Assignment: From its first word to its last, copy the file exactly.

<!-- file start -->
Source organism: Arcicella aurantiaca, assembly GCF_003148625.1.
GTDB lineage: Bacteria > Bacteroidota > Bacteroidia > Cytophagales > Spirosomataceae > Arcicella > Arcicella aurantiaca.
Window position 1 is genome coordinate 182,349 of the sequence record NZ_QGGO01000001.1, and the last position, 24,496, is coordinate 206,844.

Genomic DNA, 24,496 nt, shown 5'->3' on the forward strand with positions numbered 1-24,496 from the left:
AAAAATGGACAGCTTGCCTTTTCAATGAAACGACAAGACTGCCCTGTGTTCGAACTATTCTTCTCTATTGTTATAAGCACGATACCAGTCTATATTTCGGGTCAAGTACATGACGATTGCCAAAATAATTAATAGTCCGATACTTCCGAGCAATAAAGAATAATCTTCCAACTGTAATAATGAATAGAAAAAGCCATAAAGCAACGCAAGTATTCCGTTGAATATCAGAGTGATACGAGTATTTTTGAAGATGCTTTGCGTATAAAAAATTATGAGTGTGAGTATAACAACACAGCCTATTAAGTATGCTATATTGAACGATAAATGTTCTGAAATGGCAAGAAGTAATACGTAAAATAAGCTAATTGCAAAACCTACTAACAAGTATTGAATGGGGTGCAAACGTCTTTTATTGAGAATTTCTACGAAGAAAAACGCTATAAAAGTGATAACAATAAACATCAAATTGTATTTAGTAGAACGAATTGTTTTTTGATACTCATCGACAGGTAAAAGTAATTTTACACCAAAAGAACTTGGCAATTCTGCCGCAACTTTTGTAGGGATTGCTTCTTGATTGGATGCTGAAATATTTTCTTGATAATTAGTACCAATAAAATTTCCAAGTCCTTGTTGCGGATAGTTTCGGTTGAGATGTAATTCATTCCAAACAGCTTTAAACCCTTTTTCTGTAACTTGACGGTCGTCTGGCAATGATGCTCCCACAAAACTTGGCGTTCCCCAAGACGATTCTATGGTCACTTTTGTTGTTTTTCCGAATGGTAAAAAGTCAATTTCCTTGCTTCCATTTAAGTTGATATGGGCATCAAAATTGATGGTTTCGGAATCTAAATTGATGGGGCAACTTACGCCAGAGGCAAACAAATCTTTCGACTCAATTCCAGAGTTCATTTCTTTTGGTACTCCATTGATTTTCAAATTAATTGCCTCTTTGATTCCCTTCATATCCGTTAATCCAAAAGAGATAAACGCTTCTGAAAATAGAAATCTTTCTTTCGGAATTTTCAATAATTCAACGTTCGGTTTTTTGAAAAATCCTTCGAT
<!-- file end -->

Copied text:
Source organism: Arcicella aurantiaca, assembly GCF_003148625.1.
GTDB lineage: Bacteria > Bacteroidota > Bacteroidia > Cytophagales > Spirosomataceae > Arcicella > Arcicella aurantiaca.
Window position 1 is genome coordinate 182,349 of the sequence record NZ_QGGO01000001.1, and the last position, 24,496, is coordinate 206,844.

Genomic DNA, 24,496 nt, shown 5'->3' on the forward strand with positions numbered 1-24,496 from the left:
AAAAATGGACAGCTTGCCTTTTCAATGAAACGACAAGACTGCCCTGTGTTCGAACTATTCTTCTCTATTGTTATAAGCACGATACCAGTCTATATTTCGGGTCAAGTACATGACGATTGCCAAAATAATTAATAGTCCGATACTTCCGAGCAATAAAGAATAATCTTCCAACTGTAATAATGAATAGAAAAAGCCATAAAGCAACGCAAGTATTCCGTTGAATATCAGAGTGATACGAGTATTTTTGAAGATGCTTTGCGTATAAAAAATTATGAGTGTGAGTATAACAACACAGCCTATTAAGTATGCTATATTGAACGATAAATGTTCTGAAATGGCAAGAAGTAATACGTAAAATAAGCTAATTGCAAAACCTACTAACAAGTATTGAATGGGGTGCAAACGTCTTTTATTGAGAATTTCTACGAAGAAAAACGCTATAAAAGTGATAACAATAAACATCAAATTGTATTTAGTAGAACGAATTGTTTTTTGATACTCATCGACAGGTAAAAGTAATTTTACACCAAAAGAACTTGGCAATTCTGCCGCAACTTTTGTAGGGATTGCTTCTTGATTGGATGCTGAAATATTTTCTTGATAATTAGTACCAATAAAATTTCCAAGTCCTTGTTGCGGATAGTTTCGGTTGAGATGTAATTCATTCCAAACAGCTTTAAACCCTTTTTCTGTAACTTGACGGTCGTCTGGCAATGATGCTCCCACAAAACTTGGCGTTCCCCAAGACGATTCTATGGTCACTTTTGTTGTTTTTCCGAATGGTAAAAAGTCAATTTCCTTGCTTCCATTTAAGTTGATATGGGCATCAAAATTGATGGTTTCGGAATCTAAATTGATGGGGCAACTTACGCCAGAGGCAAACAAATCTTTCGACTCAATTCCAGAGTTCATTTCTTTTGGTACTCCATTGATTTTCAAATTAATTGCCTCTTTGATTCCCTTCATATCCGTTAATCCAAAAGAGATAAACGCTTCTGAAAATAGAAATCTTTCTTTCGGAATTTTCAATAATTCAACGTTCGGTTTTTTGAAAAATCCTTCGAT